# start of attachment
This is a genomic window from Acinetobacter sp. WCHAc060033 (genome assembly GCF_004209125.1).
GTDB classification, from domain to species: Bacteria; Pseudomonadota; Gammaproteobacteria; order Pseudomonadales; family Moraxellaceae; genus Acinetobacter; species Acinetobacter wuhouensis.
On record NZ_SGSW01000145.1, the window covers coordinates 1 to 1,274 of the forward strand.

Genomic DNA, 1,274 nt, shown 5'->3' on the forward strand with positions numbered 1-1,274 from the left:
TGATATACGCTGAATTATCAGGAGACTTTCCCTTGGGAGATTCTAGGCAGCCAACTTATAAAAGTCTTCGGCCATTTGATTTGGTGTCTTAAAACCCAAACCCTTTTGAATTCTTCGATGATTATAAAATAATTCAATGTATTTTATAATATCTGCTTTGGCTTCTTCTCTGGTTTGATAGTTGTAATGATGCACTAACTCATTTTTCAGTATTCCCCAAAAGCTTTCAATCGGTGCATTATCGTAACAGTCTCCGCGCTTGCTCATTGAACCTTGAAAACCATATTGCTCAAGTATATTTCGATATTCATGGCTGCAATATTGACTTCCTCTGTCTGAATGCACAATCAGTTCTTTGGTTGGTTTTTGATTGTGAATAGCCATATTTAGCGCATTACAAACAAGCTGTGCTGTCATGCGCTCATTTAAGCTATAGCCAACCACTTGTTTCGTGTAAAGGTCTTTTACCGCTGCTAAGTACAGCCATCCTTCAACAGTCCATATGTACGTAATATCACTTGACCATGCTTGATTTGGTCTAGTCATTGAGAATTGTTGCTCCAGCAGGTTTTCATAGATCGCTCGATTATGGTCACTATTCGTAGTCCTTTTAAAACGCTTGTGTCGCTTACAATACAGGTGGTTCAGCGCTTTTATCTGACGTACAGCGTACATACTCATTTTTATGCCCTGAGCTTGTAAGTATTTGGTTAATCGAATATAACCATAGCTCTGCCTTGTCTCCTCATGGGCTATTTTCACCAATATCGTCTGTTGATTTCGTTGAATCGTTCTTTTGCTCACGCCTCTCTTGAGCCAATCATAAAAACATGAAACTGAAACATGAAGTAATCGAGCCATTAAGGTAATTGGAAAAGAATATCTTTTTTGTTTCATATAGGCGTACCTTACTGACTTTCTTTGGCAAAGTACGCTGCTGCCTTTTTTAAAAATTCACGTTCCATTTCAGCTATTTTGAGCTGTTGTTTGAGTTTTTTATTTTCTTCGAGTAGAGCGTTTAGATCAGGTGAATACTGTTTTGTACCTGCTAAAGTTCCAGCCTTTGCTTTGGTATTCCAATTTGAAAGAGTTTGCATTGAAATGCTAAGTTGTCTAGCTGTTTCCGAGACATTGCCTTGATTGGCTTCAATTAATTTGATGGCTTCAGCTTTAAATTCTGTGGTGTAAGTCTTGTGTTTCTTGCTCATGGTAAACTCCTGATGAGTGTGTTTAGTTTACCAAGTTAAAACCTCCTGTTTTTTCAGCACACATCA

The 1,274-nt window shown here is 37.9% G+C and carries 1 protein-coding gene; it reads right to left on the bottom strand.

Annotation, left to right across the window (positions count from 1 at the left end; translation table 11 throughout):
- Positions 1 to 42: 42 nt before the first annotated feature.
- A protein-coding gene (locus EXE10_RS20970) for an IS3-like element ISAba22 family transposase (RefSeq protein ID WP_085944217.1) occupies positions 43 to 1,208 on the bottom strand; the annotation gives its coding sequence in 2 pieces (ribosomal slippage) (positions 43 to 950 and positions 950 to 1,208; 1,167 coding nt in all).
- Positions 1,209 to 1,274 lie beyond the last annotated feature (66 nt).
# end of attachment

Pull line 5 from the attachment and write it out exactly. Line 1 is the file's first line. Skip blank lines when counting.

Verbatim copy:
TGATATACGCTGAATTATCAGGAGACTTTCCCTTGGGAGATTCTAGGCAGCCAACTTATAAAAGTCTTCGGCCATTTGATTTGGTGTCTTAAAACCCAAACCCTTTTGAATTCTTCGATGATTATAAAATAATTCAATGTATTTTATAATATCTGCTTTGGCTTCTTCTCTGGTTTGATAGTTGTAATGATGCACTAACTCATTTTTCAGTATTCCCCAAAAGCTTTCAATCGGTGCATTATCGTAACAGTCTCCGCGCTTGCTCATTGAACCTTGAAAACCATATTGCTCAAGTATATTTCGATATTCATGGCTGCAATATTGACTTCCTCTGTCTGAATGCACAATCAGTTCTTTGGTTGGTTTTTGATTGTGAATAGCCATATTTAGCGCATTACAAACAAGCTGTGCTGTCATGCGCTCATTTAAGCTATAGCCAACCACTTGTTTCGTGTAAAGGTCTTTTACCGCTGCTAAGTACAGCCATCCTTCAACAGTCCATATGTACGTAATATCACTTGACCATGCTTGATTTGGTCTAGTCATTGAGAATTGTTGCTCCAGCAGGTTTTCATAGATCGCTCGATTATGGTCACTATTCGTAGTCCTTTTAAAACGCTTGTGTCGCTTACAATACAGGTGGTTCAGCGCTTTTATCTGACGTACAGCGTACATACTCATTTTTATGCCCTGAGCTTGTAAGTATTTGGTTAATCGAATATAACCATAGCTCTGCCTTGTCTCCTCATGGGCTATTTTCACCAATATCGTCTGTTGATTTCGTTGAATCGTTCTTTTGCTCACGCCTCTCTTGAGCCAATCATAAAAACATGAAACTGAAACATGAAGTAATCGAGCCATTAAGGTAATTGGAAAAGAATATCTTTTTTGTTTCATATAGGCGTACCTTACTGACTTTCTTTGGCAAAGTACGCTGCTGCCTTTTTTAAAAATTCACGTTCCATTTCAGCTATTTTGAGCTGTTGTTTGAGTTTTTTATTTTCTTCGAGTAGAGCGTTTAGATCAGGTGAATACTGTTTTGTACCTGCTAAAGTTCCAGCCTTTGCTTTGGTATTCCAATTTGAAAGAGTTTGCATTGAAATGCTAAGTTGTCTAGCTGTTTCCGAGACATTGCCTTGATTGGCTTCAATTAATTTGATGGCTTCAGCTTTAAATTCTGTGGTGTAAGTCTTGTGTTTCTTGCTCATGGTAAACTCCTGATGAGTGTGTTTAGTTTACCAAGTTAAAACCTCCTGTTTTTTCAGCACACATCA